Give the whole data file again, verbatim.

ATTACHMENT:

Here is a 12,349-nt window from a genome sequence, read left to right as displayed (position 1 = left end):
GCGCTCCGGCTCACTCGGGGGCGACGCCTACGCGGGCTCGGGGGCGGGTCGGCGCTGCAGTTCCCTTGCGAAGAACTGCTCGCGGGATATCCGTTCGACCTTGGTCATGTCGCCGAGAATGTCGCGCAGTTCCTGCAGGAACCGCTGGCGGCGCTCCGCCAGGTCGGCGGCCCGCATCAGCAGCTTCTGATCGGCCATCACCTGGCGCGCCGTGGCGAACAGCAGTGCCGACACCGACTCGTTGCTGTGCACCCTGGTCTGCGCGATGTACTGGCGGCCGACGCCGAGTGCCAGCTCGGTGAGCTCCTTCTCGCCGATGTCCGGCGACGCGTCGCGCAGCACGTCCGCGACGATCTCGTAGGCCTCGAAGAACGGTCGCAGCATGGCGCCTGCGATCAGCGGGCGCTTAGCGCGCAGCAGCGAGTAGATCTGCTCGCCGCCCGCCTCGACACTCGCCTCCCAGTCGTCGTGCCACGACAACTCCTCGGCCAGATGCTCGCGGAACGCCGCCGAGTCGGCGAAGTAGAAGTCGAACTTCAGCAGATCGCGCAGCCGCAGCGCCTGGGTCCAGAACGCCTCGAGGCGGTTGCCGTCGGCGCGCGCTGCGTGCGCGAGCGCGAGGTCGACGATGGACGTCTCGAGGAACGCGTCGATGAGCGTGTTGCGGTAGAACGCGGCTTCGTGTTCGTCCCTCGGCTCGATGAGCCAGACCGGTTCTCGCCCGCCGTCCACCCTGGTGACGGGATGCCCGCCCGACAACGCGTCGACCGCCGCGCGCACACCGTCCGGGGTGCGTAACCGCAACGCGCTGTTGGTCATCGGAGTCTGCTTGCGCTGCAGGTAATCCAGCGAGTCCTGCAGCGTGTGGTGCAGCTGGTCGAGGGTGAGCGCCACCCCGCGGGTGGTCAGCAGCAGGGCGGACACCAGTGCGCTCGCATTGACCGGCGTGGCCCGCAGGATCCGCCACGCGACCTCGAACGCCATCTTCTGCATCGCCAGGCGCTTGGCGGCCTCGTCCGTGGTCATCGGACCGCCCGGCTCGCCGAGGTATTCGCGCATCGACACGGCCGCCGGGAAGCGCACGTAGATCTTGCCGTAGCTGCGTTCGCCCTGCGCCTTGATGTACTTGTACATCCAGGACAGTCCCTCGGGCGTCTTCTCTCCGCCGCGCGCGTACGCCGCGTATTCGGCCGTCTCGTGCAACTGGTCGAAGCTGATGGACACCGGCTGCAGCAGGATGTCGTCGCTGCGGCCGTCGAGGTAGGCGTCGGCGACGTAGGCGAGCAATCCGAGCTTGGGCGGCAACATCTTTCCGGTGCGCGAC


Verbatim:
Here is a 12,349-nt window from a genome sequence, read left to right as displayed (position 1 = left end):
GCGCTCCGGCTCACTCGGGGGCGACGCCTACGCGGGCTCGGGGGCGGGTCGGCGCTGCAGTTCCCTTGCGAAGAACTGCTCGCGGGATATCCGTTCGACCTTGGTCATGTCGCCGAGAATGTCGCGCAGTTCCTGCAGGAACCGCTGGCGGCGCTCCGCCAGGTCGGCGGCCCGCATCAGCAGCTTCTGATCGGCCATCACCTGGCGCGCCGTGGCGAACAGCAGTGCCGACACCGACTCGTTGCTGTGCACCCTGGTCTGCGCGATGTACTGGCGGCCGACGCCGAGTGCCAGCTCGGTGAGCTCCTTCTCGCCGATGTCCGGCGACGCGTCGCGCAGCACGTCCGCGACGATCTCGTAGGCCTCGAAGAACGGTCGCAGCATGGCGCCTGCGATCAGCGGGCGCTTAGCGCGCAGCAGCGAGTAGATCTGCTCGCCGCCCGCCTCGACACTCGCCTCCCAGTCGTCGTGCCACGACAACTCCTCGGCCAGATGCTCGCGGAACGCCGCCGAGTCGGCGAAGTAGAAGTCGAACTTCAGCAGATCGCGCAGCCGCAGCGCCTGGGTCCAGAACGCCTCGAGGCGGTTGCCGTCGGCGCGCGCTGCGTGCGCGAGCGCGAGGTCGACGATGGACGTCTCGAGGAACGCGTCGATGAGCGTGTTGCGGTAGAACGCGGCTTCGTGTTCGTCCCTCGGCTCGATGAGCCAGACCGGTTCTCGCCCGCCGTCCACCCTGGTGACGGGATGCCCGCCCGACAACGCGTCGACCGCCGCGCGCACACCGTCCGGGGTGCGTAACCGCAACGCGCTGTTGGTCATCGGAGTCTGCTTGCGCTGCAGGTAATCCAGCGAGTCCTGCAGCGTGTGGTGCAGCTGGTCGAGGGTGAGCGCCACCCCGCGGGTGGTCAGCAGCAGGGCGGACACCAGTGCGCTCGCATTGACCGGCGTGGCCCGCAGGATCCGCCACGCGACCTCGAACGCCATCTTCTGCATCGCCAGGCGCTTGGCGGCCTCGTCCGTGGTCATCGGACCGCCCGGCTCGCCGAGGTATTCGCGCATCGACACGGCCGCCGGGAAGCGCACGTAGATCTTGCCGTAGCTGCGTTCGCCCTGCGCCTTGATGTACTTGTACATCCAGGACAGTCCCTCGGGCGTCTTCTCTCCGCCGCGCGCGTACGCCGCGTATTCGGCCGTCTCGTGCAACTGGTCGAAGCTGATGGACACCGGCTGCAGCAGGATGTCGTCGCTGCGGCCGTCGAGGTAGGCGTCGGCGACGTAGGCGAGCAATCCGAGCTTGGGCGGCAACATCTTTCCGGTGCGCGAC